(12) The plan, like in many other countries in Africa, was a result of structural adjustments initiated by the International Monetary Fund (IMF) and the World Bank that saw a viable solution for the country’s economic recovery in the Ghanaian gold and minerals industry.(13) These policies of liberalisation that were aimed to spur investments in fact translated into very little socioeconomic development for the thousands of Ghanaians who were relying on subsistence artisanal gold mining for a living.
(14) In reality, the streamlining of these policies meant that “almost all state-owned mines were divested or privatized,” while competition from indigenous operation was marginalised.(15)
Proof of the government’s intent to reform its mining policies and to tackle the issue of ASM was the Small Scale Gold Mining Law (PNDCL 218) of 1989, which legalised and codified ASM.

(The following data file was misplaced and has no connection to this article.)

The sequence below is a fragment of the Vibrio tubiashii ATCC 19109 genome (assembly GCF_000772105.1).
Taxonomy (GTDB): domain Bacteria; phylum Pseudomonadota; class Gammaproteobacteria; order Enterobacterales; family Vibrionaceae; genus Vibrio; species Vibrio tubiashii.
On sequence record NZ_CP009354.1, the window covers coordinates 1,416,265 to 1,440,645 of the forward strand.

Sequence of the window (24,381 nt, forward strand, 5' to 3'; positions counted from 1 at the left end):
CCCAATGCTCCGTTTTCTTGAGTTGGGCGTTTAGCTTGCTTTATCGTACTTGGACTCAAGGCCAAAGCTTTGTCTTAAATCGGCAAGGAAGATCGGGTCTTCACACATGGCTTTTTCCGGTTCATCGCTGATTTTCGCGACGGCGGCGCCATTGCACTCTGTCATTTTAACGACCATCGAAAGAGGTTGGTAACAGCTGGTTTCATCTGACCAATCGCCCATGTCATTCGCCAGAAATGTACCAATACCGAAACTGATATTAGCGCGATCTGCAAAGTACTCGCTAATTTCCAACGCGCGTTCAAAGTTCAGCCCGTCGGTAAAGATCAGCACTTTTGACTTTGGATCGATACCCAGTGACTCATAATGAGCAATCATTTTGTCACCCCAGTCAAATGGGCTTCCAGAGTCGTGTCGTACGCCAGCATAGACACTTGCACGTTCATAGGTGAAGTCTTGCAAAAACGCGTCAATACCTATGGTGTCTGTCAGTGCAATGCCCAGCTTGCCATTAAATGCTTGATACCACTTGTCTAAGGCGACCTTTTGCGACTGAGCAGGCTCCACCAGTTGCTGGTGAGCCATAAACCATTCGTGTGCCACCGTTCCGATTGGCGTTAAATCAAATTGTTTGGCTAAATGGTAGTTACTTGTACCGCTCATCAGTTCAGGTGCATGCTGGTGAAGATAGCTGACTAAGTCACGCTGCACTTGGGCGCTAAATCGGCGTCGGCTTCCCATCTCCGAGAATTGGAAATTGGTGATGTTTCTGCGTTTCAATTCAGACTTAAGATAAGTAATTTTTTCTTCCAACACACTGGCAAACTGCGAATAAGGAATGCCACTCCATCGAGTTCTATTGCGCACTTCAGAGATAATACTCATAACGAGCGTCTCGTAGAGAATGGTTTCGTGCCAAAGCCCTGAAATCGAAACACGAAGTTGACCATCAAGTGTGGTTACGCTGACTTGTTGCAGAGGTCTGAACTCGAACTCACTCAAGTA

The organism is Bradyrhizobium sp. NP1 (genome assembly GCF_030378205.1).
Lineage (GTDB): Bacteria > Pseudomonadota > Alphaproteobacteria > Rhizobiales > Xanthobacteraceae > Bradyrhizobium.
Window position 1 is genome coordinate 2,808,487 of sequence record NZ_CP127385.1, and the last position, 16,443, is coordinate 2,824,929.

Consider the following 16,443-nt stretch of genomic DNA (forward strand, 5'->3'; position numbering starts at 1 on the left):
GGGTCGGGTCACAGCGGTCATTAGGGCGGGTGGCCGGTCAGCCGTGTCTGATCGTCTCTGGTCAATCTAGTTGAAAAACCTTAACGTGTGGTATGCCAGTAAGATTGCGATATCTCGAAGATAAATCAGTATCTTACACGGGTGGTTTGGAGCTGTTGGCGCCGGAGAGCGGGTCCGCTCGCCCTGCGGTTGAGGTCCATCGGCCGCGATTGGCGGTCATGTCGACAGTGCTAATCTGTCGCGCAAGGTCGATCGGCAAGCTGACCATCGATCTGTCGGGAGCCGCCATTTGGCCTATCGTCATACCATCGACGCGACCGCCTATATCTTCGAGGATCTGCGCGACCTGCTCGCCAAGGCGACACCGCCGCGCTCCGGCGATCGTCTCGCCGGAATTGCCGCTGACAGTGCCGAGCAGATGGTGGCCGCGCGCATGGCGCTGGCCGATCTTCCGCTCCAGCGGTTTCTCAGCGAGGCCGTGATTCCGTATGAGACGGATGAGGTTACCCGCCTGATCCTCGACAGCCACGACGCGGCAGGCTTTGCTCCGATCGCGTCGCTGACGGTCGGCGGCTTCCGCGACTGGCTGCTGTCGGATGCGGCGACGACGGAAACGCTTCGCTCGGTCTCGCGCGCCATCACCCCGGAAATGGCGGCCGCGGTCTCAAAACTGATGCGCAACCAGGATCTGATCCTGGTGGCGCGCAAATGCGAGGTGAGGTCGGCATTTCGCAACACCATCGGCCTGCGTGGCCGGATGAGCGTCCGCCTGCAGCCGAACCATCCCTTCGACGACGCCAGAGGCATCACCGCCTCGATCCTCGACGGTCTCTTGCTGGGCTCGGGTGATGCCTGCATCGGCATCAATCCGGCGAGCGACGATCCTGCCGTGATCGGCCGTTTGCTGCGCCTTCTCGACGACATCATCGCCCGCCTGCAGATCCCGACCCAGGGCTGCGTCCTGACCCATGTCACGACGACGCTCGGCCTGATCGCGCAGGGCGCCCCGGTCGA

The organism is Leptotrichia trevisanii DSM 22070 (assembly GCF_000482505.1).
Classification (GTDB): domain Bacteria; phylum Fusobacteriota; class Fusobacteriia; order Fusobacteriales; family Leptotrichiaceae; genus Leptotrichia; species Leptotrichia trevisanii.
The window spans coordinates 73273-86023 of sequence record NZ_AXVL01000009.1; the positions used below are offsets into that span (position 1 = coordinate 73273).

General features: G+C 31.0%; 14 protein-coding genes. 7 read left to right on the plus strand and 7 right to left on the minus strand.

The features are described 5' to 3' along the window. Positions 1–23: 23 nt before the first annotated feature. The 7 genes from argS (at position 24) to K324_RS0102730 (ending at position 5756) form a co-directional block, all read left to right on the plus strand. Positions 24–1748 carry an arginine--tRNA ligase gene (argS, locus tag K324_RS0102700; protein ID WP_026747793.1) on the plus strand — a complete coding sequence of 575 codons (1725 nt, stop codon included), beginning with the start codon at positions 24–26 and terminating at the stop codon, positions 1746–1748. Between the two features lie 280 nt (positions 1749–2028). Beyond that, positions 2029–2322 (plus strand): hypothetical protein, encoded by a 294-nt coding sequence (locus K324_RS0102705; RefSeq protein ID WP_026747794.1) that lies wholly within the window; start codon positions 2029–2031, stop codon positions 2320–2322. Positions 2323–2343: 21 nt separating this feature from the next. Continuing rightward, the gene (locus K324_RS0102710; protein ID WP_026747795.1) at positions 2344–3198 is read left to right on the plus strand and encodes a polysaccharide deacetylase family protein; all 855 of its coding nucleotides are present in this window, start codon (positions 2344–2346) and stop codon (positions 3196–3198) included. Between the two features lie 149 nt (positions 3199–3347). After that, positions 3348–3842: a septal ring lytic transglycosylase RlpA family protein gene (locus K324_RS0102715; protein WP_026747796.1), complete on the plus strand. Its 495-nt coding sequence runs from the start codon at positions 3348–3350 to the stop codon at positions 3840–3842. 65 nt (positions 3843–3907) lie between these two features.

(16) However, the result of the liberalisation of the mining legislation (the ASM in particular), along with the liberal policies pushed by the IMF and the World Bank, was putting Ghana’s trailblazing mining sector reforms in jeopardy. The other side of the coin was that while laws appeared good on paper, the ASM activities governed by these laws were much harder to regulate in practice.
In reality, the consequences were reaching well into an already weakened environment that had inherited decades of natural resources mismanagement.(17) Conscious of the environmental impact of the liberalisation of gold mining, in 1994 Ghana established the Environmental Protection Agency Act and in 1999, the Environmental Assessment Regulations.